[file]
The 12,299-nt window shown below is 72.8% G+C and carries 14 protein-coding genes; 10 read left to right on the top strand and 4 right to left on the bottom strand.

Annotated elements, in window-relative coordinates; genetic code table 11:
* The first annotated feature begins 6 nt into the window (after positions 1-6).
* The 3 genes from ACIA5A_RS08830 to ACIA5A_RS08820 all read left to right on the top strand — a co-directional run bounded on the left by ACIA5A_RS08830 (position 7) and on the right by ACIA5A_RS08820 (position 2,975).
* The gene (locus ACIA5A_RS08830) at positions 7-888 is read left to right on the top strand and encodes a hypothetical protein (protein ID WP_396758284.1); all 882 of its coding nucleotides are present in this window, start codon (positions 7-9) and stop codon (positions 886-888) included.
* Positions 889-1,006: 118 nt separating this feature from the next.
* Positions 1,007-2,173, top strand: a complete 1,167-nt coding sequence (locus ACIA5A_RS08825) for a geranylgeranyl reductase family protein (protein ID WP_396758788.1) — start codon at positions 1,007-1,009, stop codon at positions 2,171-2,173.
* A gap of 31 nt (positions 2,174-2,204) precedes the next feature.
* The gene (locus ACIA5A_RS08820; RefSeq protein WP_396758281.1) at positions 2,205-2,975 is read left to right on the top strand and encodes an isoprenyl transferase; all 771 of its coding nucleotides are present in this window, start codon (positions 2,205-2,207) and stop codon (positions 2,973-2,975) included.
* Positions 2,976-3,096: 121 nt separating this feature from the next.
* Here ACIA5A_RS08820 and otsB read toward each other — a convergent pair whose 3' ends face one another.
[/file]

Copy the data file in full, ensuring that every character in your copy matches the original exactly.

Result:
The 12,299-nt window shown below is 72.8% G+C and carries 14 protein-coding genes; 10 read left to right on the top strand and 4 right to left on the bottom strand.

Annotated elements, in window-relative coordinates; genetic code table 11:
* The first annotated feature begins 6 nt into the window (after positions 1-6).
* The 3 genes from ACIA5A_RS08830 to ACIA5A_RS08820 all read left to right on the top strand — a co-directional run bounded on the left by ACIA5A_RS08830 (position 7) and on the right by ACIA5A_RS08820 (position 2,975).
* The gene (locus ACIA5A_RS08830) at positions 7-888 is read left to right on the top strand and encodes a hypothetical protein (protein ID WP_396758284.1); all 882 of its coding nucleotides are present in this window, start codon (positions 7-9) and stop codon (positions 886-888) included.
* Positions 889-1,006: 118 nt separating this feature from the next.
* Positions 1,007-2,173, top strand: a complete 1,167-nt coding sequence (locus ACIA5A_RS08825) for a geranylgeranyl reductase family protein (protein ID WP_396758788.1) — start codon at positions 1,007-1,009, stop codon at positions 2,171-2,173.
* A gap of 31 nt (positions 2,174-2,204) precedes the next feature.
* The gene (locus ACIA5A_RS08820; RefSeq protein WP_396758281.1) at positions 2,205-2,975 is read left to right on the top strand and encodes an isoprenyl transferase; all 771 of its coding nucleotides are present in this window, start codon (positions 2,205-2,207) and stop codon (positions 2,973-2,975) included.
* Positions 2,976-3,096: 121 nt separating this feature from the next.
* Here ACIA5A_RS08820 and otsB read toward each other — a convergent pair whose 3' ends face one another.